The town council approved USGS request at its July 23, regular meeting, Guimond said over the phone on July 25.
Guimond said that councilors did discuss concerns over the possible visual impact the stream flow gauge system may have, but that the council felt that the thinness of the cable would not be a detriment to the scenic nature of the area.
The cableway installation will be used to collect stream flow data which enables USGS staff to accurately calculate discharge rates, said Laura Flight, a hydrologic technician with the office of USGS Maine Water Science Center in Augusta.
The system will include a steel cable between 1/8 and 1/4 of an inch thick suspended above the river from which flow measurement equipment will be lowered via pulleys, Flight said during a recent phone interview. The cable may either be connected to existing trees or 2-inch steel pipes placed in the ground.
Currently, USGS staff has to go out in boats to gather this data. The bank-operated system to be put in place is similar to the manned cableway that used to be installed across the Fish River just upstream from the old Mills Bridge.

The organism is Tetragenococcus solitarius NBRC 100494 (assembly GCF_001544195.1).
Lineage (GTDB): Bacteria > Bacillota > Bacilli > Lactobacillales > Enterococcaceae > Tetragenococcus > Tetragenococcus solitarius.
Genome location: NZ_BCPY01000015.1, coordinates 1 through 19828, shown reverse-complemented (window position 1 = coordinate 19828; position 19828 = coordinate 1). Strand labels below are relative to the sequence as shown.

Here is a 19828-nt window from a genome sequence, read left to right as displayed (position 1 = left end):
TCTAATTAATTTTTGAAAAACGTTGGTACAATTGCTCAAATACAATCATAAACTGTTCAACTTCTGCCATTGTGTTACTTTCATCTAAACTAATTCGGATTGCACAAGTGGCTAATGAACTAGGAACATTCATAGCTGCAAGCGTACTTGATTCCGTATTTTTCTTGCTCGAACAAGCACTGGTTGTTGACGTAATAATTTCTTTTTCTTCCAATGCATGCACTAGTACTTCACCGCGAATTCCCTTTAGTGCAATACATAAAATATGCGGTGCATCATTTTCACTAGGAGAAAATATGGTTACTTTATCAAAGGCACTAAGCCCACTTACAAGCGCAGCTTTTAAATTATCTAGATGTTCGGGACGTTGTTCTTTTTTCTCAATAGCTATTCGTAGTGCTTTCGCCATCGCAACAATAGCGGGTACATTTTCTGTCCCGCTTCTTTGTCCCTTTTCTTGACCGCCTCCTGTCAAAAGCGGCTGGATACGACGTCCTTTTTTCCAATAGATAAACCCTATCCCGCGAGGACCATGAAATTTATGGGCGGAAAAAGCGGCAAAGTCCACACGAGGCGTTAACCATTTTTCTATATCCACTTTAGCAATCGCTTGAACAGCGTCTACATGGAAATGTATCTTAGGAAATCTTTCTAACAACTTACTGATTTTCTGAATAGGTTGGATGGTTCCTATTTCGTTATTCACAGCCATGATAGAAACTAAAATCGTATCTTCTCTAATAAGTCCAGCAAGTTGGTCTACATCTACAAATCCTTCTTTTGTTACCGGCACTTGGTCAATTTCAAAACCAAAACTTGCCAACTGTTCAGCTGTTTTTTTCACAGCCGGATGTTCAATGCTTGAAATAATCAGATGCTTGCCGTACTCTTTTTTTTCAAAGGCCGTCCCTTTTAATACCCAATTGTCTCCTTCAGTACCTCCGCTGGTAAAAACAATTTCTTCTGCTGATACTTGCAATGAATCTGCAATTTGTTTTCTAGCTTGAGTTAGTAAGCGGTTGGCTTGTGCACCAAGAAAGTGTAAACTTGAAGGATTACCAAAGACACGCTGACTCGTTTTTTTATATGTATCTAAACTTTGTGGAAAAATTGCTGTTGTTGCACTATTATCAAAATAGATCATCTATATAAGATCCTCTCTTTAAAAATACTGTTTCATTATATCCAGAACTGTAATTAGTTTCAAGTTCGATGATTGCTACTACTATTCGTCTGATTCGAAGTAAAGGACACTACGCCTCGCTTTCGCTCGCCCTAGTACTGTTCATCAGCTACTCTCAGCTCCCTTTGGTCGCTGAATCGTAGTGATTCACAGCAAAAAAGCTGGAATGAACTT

Flight said that river height data is already continuously gathered at gauge stations in both the Fish and St. John Rivers, and that stream flow data collected between six and eight times a year is combined with this river height data to create a continuous discharge calculation.
Flight said that she expects to be in the area to install the new cableway some time in the second week of August.
Guimond and Flight said that the cable would be high enough so as not to interfere with canoeists or boaters using the Fish River.
In other town business, the council members gave approval for Guimond to submit an application to the National Endowment for the Arts for additional funds for the creation of a mural, which will be part of ongoing improvements at Riverside Park.
The council also gave its approval for a tax abatement request from Ambulance Service Inc., which serves Fort Kent and several other surrounding communities.
Guimond said that the nonprofit entity owns some property on East Main Street, which has both taxable and non-taxable space. The town has not yet calculated the exact amount of the abatement, according to Guimond.
Guimond also said his year-to-date financial report presented to the council at the July 23 meeting indicated nothing out of the ordinary, although he described some budget areas remain “tight.”